“Max’s Diamonds, Jay Greenfield’s debut novel published last week by New York publisher Chickadee Prince Books, is a guilty pleasure, a book I enjoyed and could barely put down for its suspenseful serpentine plot despite its pedestrian and occasionally heavy-handed prose.” — From my examiner article (starting in the next paragraph). Also see my New York Journal of Books review, which concludes “with Max’s Diamonds readers are rewarded with a fun and absorbing read whose fortuitous May publication date makes it a felicitous beach or airplane book.”
Max’s Diamonds, Jay Greenfield’s debut novel published last week by New York publisher Chickadee Prince Books, is a guilty pleasure, a book I enjoyed and could barely put down for its suspenseful serpentine plot despite its pedestrian and occasionally heavy-handed prose. Like Greenfield, the novel’s protagonist Paul Hartman grows up in a Jewish community in Rockaway, Queens and goes on to become a successful lawyer. Greenfield is old enough that like Paul he probably encountered anti-Semitic colleagues early in his legal career. To Greenfield’s credit he makes complex legal cases understandable to the general reader.
But this is a work of fiction, not a memoir, and some of the fictional character’s biographical details differ from those of the author. The eponymous diamonds, which fund Paul’s education, are of unethical provenance, and come with obligations that threaten to impede Paul’s professional advancement. In my New York Journal of Books review of the novel I compare Paul’s predicament trying to balance the irreconcilable demands of his professional ethics and his unethical relatives to that of the young Michael Corleone in The Godfather movies.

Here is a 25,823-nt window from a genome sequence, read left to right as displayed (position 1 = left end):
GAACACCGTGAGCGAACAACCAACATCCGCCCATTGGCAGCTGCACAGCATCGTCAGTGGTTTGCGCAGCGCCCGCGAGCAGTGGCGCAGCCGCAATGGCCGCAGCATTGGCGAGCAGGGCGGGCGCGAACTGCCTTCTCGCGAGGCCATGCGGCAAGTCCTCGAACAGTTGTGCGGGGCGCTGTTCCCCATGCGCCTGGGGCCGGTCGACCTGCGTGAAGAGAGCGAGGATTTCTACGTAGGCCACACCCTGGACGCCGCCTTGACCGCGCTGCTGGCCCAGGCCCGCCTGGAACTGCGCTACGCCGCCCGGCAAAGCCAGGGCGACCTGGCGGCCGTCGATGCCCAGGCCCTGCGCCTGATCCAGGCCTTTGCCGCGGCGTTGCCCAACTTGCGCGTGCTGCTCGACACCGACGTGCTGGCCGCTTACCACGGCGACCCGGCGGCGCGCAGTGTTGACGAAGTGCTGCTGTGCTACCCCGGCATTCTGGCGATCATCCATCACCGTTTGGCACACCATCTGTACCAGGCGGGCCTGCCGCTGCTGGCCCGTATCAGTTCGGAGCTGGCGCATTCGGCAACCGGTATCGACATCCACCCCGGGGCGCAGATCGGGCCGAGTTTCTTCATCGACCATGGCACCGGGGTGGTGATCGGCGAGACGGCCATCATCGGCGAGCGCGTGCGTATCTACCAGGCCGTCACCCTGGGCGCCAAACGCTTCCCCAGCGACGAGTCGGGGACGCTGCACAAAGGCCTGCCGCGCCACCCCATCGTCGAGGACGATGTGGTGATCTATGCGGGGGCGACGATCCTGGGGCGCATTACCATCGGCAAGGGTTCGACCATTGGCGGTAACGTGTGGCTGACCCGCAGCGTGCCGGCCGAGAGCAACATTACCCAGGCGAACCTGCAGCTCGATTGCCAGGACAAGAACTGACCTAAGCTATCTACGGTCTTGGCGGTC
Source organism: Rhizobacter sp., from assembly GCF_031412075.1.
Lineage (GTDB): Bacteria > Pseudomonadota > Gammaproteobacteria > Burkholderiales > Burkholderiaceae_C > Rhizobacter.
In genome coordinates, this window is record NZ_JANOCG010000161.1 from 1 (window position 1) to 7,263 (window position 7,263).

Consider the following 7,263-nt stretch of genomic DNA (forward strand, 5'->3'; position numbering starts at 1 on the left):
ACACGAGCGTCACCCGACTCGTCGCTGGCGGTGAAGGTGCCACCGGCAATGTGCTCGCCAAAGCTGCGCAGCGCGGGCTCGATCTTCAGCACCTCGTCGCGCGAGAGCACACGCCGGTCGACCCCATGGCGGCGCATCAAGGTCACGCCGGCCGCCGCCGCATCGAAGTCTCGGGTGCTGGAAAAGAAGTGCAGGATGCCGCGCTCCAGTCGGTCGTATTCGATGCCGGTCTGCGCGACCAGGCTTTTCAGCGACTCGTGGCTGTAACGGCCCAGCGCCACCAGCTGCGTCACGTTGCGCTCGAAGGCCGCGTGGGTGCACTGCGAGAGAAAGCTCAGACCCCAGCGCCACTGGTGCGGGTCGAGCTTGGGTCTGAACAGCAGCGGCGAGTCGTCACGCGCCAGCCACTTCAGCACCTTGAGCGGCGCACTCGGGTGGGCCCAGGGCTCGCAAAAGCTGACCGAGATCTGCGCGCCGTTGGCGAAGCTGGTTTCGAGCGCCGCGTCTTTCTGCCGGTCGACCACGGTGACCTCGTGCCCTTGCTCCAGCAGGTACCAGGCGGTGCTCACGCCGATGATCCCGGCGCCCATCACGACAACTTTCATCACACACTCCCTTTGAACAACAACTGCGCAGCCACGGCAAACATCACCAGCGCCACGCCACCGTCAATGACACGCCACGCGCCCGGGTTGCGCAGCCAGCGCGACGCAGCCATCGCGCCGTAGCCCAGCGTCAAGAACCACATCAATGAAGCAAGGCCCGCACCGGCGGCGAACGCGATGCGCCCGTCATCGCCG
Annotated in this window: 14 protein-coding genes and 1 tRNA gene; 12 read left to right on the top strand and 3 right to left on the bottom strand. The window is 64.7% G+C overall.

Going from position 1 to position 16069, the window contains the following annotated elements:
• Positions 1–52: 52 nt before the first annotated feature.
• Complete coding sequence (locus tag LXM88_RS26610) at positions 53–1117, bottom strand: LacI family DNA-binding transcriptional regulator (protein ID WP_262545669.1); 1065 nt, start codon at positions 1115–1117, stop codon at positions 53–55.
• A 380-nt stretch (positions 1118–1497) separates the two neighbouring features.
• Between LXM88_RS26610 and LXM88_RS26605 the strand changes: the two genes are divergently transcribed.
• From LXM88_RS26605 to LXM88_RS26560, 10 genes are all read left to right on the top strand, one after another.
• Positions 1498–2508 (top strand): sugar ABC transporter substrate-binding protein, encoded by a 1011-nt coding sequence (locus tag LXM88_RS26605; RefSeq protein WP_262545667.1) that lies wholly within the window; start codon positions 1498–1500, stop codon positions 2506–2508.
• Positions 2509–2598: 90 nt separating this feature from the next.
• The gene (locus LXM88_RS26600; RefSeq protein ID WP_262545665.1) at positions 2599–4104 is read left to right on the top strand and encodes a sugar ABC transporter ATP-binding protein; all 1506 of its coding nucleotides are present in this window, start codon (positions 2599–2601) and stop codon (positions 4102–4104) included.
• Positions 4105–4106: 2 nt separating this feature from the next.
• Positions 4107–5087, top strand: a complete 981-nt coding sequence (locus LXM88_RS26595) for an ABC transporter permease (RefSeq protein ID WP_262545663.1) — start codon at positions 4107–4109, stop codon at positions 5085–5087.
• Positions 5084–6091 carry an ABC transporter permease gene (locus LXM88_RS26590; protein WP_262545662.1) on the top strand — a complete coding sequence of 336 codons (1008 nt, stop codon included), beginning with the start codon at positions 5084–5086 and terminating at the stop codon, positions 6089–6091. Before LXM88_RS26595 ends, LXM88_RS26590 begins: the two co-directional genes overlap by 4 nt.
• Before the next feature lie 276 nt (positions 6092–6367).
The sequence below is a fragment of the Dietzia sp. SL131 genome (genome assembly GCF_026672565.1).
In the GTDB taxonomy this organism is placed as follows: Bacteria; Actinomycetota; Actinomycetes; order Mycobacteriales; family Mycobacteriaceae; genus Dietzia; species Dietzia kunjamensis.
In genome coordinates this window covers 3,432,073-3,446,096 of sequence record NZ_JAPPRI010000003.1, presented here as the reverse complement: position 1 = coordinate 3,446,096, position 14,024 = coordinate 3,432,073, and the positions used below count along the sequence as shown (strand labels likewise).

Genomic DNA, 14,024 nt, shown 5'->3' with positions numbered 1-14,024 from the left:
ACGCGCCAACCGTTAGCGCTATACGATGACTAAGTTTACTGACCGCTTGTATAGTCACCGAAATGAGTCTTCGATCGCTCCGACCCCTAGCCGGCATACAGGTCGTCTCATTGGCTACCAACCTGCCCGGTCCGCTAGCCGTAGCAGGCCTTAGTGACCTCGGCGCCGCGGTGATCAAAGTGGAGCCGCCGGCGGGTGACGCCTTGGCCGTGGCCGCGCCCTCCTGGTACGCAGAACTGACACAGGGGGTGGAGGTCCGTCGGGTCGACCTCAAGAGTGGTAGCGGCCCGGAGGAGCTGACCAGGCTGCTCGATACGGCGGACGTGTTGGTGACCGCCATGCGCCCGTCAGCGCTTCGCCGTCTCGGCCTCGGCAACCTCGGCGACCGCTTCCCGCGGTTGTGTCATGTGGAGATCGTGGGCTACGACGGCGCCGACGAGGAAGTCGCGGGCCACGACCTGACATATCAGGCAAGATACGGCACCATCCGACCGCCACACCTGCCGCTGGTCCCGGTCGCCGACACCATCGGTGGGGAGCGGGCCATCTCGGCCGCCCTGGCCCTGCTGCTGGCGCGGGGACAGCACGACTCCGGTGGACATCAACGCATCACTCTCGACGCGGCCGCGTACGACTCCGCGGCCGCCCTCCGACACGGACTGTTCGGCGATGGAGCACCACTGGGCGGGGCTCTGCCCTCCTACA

According to a mutual friend another difference between the author and his character is that Greenfield’s parents and grandparents were Eastern European Jews whose mother tongue was Yiddish, while Paul’s parents were German speaking Jews from a majority German speaking part of northwestern Bohemia who adopted Yiddish as adults to avoid speaking the language of the Nazis. The elder Hartmans’ decision to switch from German to Yiddish strikes me as implausible and ahistorical.
Historically inaccurate details are distracting to knowledgable readers. We read historical fiction to take our imaginations to another time and place, but when the details don’t fit that time and place the effect is spoiled.
Czech Jews switched from Yiddish to German in the 19th Century, Twentieth Century Bohemian and Moravian Jews were bilingual in German and Czech, Yiddish was no longer spoken, and early 20th Century Jewish writers wrote in German. How would people who did not grow up speaking Yiddish and were never immersed in a Yiddish speaking community suddenly know Yiddish?
Paul’s parents might have learned Yiddish from their Eastern European grocery store customers and fellow Orthodox synagogue congregants and/or taken Yiddish classes offered at The Workman’s Circle, YIVO, or local colleges, and his survivor relatives who arrive after the war might have learned it from other inmates in concentration camps and post-war displaced persons camps, but the narrative doesn’t spell out these details other than to say, “that although German, more than Yiddish, had been his parents’ principal language in Europe, they refused to speak it in America.”
But if the language switch is historically unlikely, it may nonetheless be emotionally accurate. When I recall the strong Jewish identities and sensitivity to anti-Semitism of Holocaust survivors in my acquaintance, the emotional tone of such a plot element seems right even though that specific detail is probably factually false.
I close my NYJB review emphasizing the positive, noting “Max’s Diamonds readers are rewarded with a fun and absorbing read whose fortuitous May publication date makes it a felicitous beach or airplane book.”